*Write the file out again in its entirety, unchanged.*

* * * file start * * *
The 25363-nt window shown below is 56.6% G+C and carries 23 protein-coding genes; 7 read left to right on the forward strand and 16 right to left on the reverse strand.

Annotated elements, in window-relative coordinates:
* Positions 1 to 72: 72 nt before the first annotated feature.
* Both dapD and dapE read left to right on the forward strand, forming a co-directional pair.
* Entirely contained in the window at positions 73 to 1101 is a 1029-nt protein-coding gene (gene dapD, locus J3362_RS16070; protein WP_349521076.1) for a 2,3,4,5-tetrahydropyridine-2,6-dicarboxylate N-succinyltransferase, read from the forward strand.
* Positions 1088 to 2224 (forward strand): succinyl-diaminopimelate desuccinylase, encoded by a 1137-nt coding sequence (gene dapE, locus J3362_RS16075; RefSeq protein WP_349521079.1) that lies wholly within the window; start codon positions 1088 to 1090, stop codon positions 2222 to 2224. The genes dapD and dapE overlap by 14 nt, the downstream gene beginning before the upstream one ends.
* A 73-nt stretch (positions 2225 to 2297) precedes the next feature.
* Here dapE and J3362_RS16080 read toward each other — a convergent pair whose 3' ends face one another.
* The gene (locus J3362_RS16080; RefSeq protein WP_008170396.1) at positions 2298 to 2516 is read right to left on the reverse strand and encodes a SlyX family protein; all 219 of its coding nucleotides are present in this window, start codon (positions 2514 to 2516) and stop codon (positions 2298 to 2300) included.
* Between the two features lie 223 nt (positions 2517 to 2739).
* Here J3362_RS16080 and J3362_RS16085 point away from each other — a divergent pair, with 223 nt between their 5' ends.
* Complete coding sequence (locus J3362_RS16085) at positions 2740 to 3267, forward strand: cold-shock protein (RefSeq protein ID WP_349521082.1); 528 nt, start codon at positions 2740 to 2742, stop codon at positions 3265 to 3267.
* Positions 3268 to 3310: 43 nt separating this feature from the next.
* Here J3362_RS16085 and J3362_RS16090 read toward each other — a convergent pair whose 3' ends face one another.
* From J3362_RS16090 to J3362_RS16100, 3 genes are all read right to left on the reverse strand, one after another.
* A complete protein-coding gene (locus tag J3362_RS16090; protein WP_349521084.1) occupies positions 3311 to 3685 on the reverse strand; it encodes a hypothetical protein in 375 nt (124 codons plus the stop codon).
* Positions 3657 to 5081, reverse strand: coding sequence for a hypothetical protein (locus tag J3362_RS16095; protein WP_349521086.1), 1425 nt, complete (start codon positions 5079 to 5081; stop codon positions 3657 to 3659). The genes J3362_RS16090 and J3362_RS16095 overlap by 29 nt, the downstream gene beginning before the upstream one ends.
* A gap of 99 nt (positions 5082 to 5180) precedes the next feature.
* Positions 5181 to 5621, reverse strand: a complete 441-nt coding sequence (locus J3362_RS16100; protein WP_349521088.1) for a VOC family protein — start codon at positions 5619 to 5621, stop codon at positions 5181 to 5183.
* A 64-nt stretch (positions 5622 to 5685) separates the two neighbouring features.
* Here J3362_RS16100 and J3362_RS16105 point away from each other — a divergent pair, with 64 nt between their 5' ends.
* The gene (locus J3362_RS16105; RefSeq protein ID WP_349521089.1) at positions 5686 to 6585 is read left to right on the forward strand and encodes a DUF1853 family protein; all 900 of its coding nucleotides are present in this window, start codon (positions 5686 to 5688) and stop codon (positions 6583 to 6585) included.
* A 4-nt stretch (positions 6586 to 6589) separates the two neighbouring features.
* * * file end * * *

The 25363-nt window shown below is 56.6% G+C and carries 23 protein-coding genes; 7 read left to right on the forward strand and 16 right to left on the reverse strand.

Annotated elements, in window-relative coordinates:
* Positions 1 to 72: 72 nt before the first annotated feature.
* Both dapD and dapE read left to right on the forward strand, forming a co-directional pair.
* Entirely contained in the window at positions 73 to 1101 is a 1029-nt protein-coding gene (gene dapD, locus J3362_RS16070; protein WP_349521076.1) for a 2,3,4,5-tetrahydropyridine-2,6-dicarboxylate N-succinyltransferase, read from the forward strand.
* Positions 1088 to 2224 (forward strand): succinyl-diaminopimelate desuccinylase, encoded by a 1137-nt coding sequence (gene dapE, locus J3362_RS16075; RefSeq protein WP_349521079.1) that lies wholly within the window; start codon positions 1088 to 1090, stop codon positions 2222 to 2224. The genes dapD and dapE overlap by 14 nt, the downstream gene beginning before the upstream one ends.
* A 73-nt stretch (positions 2225 to 2297) precedes the next feature.
* Here dapE and J3362_RS16080 read toward each other — a convergent pair whose 3' ends face one another.
* The gene (locus J3362_RS16080; RefSeq protein WP_008170396.1) at positions 2298 to 2516 is read right to left on the reverse strand and encodes a SlyX family protein; all 219 of its coding nucleotides are present in this window, start codon (positions 2514 to 2516) and stop codon (positions 2298 to 2300) included.
* Between the two features lie 223 nt (positions 2517 to 2739).
* Here J3362_RS16080 and J3362_RS16085 point away from each other — a divergent pair, with 223 nt between their 5' ends.
* Complete coding sequence (locus J3362_RS16085) at positions 2740 to 3267, forward strand: cold-shock protein (RefSeq protein ID WP_349521082.1); 528 nt, start codon at positions 2740 to 2742, stop codon at positions 3265 to 3267.
* Positions 3268 to 3310: 43 nt separating this feature from the next.
* Here J3362_RS16085 and J3362_RS16090 read toward each other — a convergent pair whose 3' ends face one another.
* From J3362_RS16090 to J3362_RS16100, 3 genes are all read right to left on the reverse strand, one after another.
* A complete protein-coding gene (locus tag J3362_RS16090; protein WP_349521084.1) occupies positions 3311 to 3685 on the reverse strand; it encodes a hypothetical protein in 375 nt (124 codons plus the stop codon).
* Positions 3657 to 5081, reverse strand: coding sequence for a hypothetical protein (locus tag J3362_RS16095; protein WP_349521086.1), 1425 nt, complete (start codon positions 5079 to 5081; stop codon positions 3657 to 3659). The genes J3362_RS16090 and J3362_RS16095 overlap by 29 nt, the downstream gene beginning before the upstream one ends.
* A gap of 99 nt (positions 5082 to 5180) precedes the next feature.
* Positions 5181 to 5621, reverse strand: a complete 441-nt coding sequence (locus J3362_RS16100; protein WP_349521088.1) for a VOC family protein — start codon at positions 5619 to 5621, stop codon at positions 5181 to 5183.
* A 64-nt stretch (positions 5622 to 5685) separates the two neighbouring features.
* Here J3362_RS16100 and J3362_RS16105 point away from each other — a divergent pair, with 64 nt between their 5' ends.
* The gene (locus J3362_RS16105; RefSeq protein ID WP_349521089.1) at positions 5686 to 6585 is read left to right on the forward strand and encodes a DUF1853 family protein; all 900 of its coding nucleotides are present in this window, start codon (positions 5686 to 5688) and stop codon (positions 6583 to 6585) included.
* A 4-nt stretch (positions 6586 to 6589) separates the two neighbouring features.